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10 fantastic fall fishing spots

Fall offers fantastic fishing – get out and enjoy it. The air is cool, lakes are less crowded and fish are easy to catch.

Little River Watershed Lake is one of our 10 Fantastic Fall Fishing Spots | Iowa DNRTry these expert tips to catch more fish at our top fall fishing spots:

  • Big Hollow Lake, Des Moines County – find largemouth bass in shallow water around logs, brush, stumps, sand and rocks next to weed beds. Bass will move to transition zones with mid- to deep water as water temperatures cool more. Try jigs and tubes around humps. Keep your bait presentation slow and precise since bass are less likely to move very far to chase a meal in cold water.
  • Black Hawk Lake, Sac County – good fall bluegill and crappie fishing along the shoreline; slowly jig around the legs of docks still out in the lake.
  • Clear Lake, Cerro Gordo County – many Master Angler qualifying yellow bass (10 inches) are available to catch this fall. Use small jigs tipped with a nightcrawler, minnows or cut bait. Stay on the move to find schools of fish. 
  • Don Williams Lake, Boone County - a strong black crappie population welcomes anglers.  Drift the middle of the lake with small jigs in early fall. Fish will move to structure in late fall – quickly find structure in the lake with the printable fishing structures maps.
  • Lake Darling, Washington County – find black crappie and bluegills in tight to shore as lake temperatures cool. They’ll be eager to bite as they actively feed to pack on fat reserves for the winter. Use a 1/32 oz. jig tipped with a half-inch paddletail body; slow and steady retrieve is best.
  • 10 Fantastic Fall Fishing Spots | Iowa DNRLake Miami, Monroe County – excellent fall crappie and bluegill fishing; look for brush piles and standing timber. Some days these fish can be caught suspended in the lower half of the lake. Excellent largemouth bass fishing with 12- to 15-inch bass and many up to 21-inches.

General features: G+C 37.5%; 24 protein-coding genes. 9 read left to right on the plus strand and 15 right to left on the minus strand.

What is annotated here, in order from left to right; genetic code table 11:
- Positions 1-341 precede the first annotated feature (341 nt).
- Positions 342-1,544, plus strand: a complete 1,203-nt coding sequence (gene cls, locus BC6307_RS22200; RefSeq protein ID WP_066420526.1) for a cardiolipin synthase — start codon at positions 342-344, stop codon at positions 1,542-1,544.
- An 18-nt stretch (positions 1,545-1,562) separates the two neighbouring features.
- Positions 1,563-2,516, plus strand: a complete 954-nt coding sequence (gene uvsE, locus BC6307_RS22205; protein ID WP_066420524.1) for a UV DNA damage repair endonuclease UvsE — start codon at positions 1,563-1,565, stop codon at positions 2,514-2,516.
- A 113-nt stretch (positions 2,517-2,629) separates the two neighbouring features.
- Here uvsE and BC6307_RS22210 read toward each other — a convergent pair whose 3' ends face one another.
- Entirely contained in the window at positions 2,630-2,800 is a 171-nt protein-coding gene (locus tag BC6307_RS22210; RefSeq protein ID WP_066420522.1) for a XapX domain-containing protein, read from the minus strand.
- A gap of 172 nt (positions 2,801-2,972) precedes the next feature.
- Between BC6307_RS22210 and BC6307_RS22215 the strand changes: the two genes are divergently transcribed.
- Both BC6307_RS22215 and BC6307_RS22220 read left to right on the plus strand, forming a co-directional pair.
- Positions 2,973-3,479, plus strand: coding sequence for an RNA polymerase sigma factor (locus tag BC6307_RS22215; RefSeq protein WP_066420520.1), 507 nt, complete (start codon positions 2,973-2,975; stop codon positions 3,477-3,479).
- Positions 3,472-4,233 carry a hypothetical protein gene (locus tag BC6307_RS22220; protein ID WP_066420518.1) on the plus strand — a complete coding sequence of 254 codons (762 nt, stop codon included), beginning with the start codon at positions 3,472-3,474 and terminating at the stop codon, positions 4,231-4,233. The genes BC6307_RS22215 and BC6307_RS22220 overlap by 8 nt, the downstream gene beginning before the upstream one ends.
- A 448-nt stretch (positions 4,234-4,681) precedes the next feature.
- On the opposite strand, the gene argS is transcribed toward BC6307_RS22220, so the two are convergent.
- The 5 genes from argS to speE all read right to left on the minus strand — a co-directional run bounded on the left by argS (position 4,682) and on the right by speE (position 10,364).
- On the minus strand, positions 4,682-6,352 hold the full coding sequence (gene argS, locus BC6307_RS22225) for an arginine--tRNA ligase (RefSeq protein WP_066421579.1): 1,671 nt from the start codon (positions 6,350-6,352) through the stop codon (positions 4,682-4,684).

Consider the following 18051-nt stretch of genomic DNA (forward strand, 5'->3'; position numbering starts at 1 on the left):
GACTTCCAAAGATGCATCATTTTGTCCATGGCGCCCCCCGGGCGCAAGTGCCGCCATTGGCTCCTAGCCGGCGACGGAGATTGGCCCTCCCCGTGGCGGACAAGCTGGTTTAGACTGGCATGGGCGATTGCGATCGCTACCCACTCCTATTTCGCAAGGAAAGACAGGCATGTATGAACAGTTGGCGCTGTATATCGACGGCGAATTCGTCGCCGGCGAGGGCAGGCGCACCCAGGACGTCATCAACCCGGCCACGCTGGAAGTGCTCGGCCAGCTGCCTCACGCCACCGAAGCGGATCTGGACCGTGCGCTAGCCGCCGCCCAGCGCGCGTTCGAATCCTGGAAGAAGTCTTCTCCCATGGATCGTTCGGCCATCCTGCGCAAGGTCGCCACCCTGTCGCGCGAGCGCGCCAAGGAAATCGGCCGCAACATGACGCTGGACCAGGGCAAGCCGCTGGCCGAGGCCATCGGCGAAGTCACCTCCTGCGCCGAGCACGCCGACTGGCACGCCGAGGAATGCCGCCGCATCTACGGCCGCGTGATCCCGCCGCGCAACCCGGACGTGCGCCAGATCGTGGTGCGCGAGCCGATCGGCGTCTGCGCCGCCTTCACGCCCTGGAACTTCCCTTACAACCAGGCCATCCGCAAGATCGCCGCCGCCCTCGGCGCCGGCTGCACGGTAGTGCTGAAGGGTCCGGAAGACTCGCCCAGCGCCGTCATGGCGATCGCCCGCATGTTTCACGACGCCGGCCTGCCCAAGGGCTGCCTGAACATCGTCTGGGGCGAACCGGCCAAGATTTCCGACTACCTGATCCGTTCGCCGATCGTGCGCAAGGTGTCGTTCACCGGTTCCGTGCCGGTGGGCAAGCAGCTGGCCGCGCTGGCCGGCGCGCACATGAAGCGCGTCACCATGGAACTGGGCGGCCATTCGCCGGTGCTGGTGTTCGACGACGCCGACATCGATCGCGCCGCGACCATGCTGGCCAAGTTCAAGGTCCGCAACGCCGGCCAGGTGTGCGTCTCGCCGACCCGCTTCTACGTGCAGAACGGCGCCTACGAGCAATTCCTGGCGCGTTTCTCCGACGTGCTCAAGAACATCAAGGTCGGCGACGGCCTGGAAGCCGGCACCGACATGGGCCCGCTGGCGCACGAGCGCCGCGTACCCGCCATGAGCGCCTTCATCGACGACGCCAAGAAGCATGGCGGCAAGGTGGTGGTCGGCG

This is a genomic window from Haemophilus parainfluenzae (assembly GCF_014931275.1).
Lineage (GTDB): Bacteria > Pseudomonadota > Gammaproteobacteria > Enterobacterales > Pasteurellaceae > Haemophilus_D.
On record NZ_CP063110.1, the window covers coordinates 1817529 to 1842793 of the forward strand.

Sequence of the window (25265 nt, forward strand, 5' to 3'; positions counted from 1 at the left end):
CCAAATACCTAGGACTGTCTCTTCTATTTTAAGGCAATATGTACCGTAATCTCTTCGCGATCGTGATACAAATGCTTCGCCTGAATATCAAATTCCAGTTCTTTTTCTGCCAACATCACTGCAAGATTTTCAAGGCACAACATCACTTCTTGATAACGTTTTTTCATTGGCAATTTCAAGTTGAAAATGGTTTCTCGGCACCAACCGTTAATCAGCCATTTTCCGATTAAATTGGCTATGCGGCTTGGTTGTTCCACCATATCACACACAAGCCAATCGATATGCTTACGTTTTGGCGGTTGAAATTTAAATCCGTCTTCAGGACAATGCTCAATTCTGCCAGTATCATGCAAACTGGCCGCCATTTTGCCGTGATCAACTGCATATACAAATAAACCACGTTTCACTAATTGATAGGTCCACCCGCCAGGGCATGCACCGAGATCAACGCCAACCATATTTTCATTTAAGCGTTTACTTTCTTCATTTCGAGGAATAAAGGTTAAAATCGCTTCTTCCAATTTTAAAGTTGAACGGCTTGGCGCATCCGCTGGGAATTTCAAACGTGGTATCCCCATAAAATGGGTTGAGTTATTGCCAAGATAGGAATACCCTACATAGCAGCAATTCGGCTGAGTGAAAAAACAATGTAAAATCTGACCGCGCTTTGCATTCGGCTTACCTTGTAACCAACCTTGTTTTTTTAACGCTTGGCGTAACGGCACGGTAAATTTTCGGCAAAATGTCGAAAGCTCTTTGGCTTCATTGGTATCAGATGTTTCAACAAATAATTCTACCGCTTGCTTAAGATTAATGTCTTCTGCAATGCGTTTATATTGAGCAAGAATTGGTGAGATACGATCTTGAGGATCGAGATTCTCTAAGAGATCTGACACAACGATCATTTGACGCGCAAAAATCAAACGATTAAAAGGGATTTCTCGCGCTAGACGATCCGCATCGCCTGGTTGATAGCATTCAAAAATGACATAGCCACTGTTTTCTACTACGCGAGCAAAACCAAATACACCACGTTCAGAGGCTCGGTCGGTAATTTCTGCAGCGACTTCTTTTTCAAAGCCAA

• Little River Lake, Decatur County – catch lots of 9-inch bluegills with a chance to hook a 10+ inch crappie. Use jigs fished in shallow bays or near the cedar tree brush piles. Walleye fishing can be good in the fall. Troll crankbaits along main lake points or use jigs fished along the roadbed or rock fields.  Little River Lake also has good numbers of largemouth bass. Try finesse plastics fished around the cedar tree brush piles or rock piles.
  • Lost Grove Lake, Scott County – look for muskies in 4- to 5-feet of water around shallow weed beds, sunken timber, stumps, rocks and humps. Use crankbaits, jerkbaits, bucktails, and jigs or try a 4- to 5-inch plastic lizard. Catch and release muskies under 40 inches.
  • Mississippi River – catch walleye and sauger in the tailwaters of most of the Lock and Dams on the Mississippi River up and down Iowa’s east coast in 15-to 30-feet of water. A jig and minnow seems to hook the largest fish. Try a three way swivel with one short 10-inch line going to a heavy pencil weight and the other 2-foot line attached to a small hook with minnows or nightcrawlers.  Stay on the move to keep contact with the bottom. 
  • Storm Lake, Buena Vista County – late September and into October offers a good fall walleye bite. Troll crankbaits along the edges and through the dredge cuts. Try also drifting crawler harnesses.

 

Urban Trout Lakes - Fun For Everyone

Grab your neighbors, friends and kids and experience the thrill of trout fishing this fall at an urban trout lake near you. DNR fisheries staff will release between 1,000 to 2,000 rainbow trout at 17 locations across Iowa in October and November. 

Fall urban trout stockings are a great place to take kids to catch their first fish. Snap a photo of your child and their catch and submit it for a First Fish certificate.

Learn more about trout fishing in urban lakes on the DNR trout fishing webpage.

 

More Fall Fishing Tips

  • Fall bite shifts to the main part of the day – fish are move active and will be close to shore.
  • Find a new favorite fishing spot with our interactive Fishing Atlas.
  • Target areas of a lake where the water is warmer – mostly in shallow water bays along the north shore.
  • Get tips for catching bass, walleye, crappies, muskies and more on our How to fish for webpages.
  • Check conditions before you go with the weekly Iowa Fishing Report.

Fall offers fantastic fishing – get out and enjoy it. The air is cool, lakes are less crowded and fish are easy to catch.  Try these expert tips to catch more fish at our top fall fishing spots | Iowa DNR

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